idiggory, King of Bards wrote:
Yes, but the other side of that is that you don't realistically get anything tangible in return. If you put $700 down on an apartment, you're getting a place to live. If you put $1000 down on a car, you're getting a way to move from point A to point B.
Sure you do. You get a card that you can use to make convenient purchases. Which is the kinda the point of having one, right? So you don't have to carry cash around all the time? Unless the utility you want is to be able to buy stuff you can't afford, which again puts us right back into the whole predatory lending thing. They are directly acting to reduce your ability to borrow more money than you can realistically pay back. How did you think that was going to happen?
If the same company would be willing to give me a low-limit card with the same lack of credit, but is blocked from doing so from blanket legislation, I think that's a problem for everyone. I agree that young adults shouldn't be unprotected at all, but I do think that an all-or-nothing approach isn't the way to handle this.
/shrug. This is the solution they came up with. How do you propose they protect young adults from their proclivities towards abusing credit cards without heavily placing the kinds of restrictions you're complaining about. It's like you want "those other irresponsible people" to be restricted, but not you. But you're financially in the exact same position. And thus, you're treated just the same as them until you can prove you can be responsible with credit.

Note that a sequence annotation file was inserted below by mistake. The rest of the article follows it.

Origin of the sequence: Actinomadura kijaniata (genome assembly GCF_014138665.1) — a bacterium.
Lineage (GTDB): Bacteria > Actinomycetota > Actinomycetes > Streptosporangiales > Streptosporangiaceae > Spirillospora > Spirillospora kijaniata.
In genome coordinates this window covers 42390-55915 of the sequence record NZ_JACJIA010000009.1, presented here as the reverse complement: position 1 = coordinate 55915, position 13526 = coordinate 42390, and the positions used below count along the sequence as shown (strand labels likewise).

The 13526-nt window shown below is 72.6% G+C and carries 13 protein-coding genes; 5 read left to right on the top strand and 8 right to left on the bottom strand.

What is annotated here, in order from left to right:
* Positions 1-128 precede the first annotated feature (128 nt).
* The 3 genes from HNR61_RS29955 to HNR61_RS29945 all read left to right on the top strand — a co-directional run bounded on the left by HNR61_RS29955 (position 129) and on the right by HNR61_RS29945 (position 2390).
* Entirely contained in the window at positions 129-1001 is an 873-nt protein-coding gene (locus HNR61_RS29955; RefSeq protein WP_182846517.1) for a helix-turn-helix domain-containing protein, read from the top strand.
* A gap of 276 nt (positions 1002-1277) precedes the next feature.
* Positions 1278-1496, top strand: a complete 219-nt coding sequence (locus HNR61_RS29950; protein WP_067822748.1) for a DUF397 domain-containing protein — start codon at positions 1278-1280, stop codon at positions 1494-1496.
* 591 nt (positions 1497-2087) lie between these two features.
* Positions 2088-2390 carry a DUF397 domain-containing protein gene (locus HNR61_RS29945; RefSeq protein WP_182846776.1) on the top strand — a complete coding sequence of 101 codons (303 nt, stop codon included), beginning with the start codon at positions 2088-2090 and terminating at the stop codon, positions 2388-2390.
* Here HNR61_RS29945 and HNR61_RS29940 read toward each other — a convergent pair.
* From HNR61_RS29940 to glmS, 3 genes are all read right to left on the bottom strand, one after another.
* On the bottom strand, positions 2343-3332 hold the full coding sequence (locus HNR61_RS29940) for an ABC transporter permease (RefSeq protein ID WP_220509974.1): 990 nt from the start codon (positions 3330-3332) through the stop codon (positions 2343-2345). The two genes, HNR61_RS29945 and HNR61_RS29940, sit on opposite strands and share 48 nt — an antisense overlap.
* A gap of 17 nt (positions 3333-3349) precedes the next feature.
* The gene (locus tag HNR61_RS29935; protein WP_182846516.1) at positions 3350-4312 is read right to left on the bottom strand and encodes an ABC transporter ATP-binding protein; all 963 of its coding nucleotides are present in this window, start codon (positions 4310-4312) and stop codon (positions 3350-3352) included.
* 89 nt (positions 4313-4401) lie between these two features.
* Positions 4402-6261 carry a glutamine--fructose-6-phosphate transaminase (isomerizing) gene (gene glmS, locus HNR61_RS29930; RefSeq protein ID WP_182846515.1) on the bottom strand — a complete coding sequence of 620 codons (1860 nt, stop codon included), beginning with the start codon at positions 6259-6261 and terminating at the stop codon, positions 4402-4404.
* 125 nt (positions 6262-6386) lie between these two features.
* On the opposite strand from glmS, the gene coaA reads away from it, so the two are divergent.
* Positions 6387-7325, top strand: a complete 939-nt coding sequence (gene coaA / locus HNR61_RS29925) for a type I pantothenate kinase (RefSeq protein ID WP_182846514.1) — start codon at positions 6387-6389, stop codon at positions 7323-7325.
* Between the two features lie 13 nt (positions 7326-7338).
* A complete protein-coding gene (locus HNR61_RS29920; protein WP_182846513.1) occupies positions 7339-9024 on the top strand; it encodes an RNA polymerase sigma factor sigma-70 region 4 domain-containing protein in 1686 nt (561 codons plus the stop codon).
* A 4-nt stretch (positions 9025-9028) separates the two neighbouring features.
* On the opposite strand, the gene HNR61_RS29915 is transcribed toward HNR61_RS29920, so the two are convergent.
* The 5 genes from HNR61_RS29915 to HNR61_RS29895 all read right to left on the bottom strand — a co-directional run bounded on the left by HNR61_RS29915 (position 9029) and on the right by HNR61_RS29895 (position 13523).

I'm not seeing how you think this should work.
And if the lender doesn't want to give that no-credit applicant a card that isn't secured, fine. It's their money.
Except when it was just their money, they did give out unsecured cards to no-credit applicants. But because of the higher risk, they had to charge higher fees and interest. And this resulted in too many of those young people racking up huge debts. Part of the credit card reform fixed that by legislatively mandating limits on that sort of thing. So it's no longer about them doing what they want with their money. If it was up to them, they'd give you that card, put a 29% rate on it, and let you sink or swim based on your own decisions with that credit. But it's not.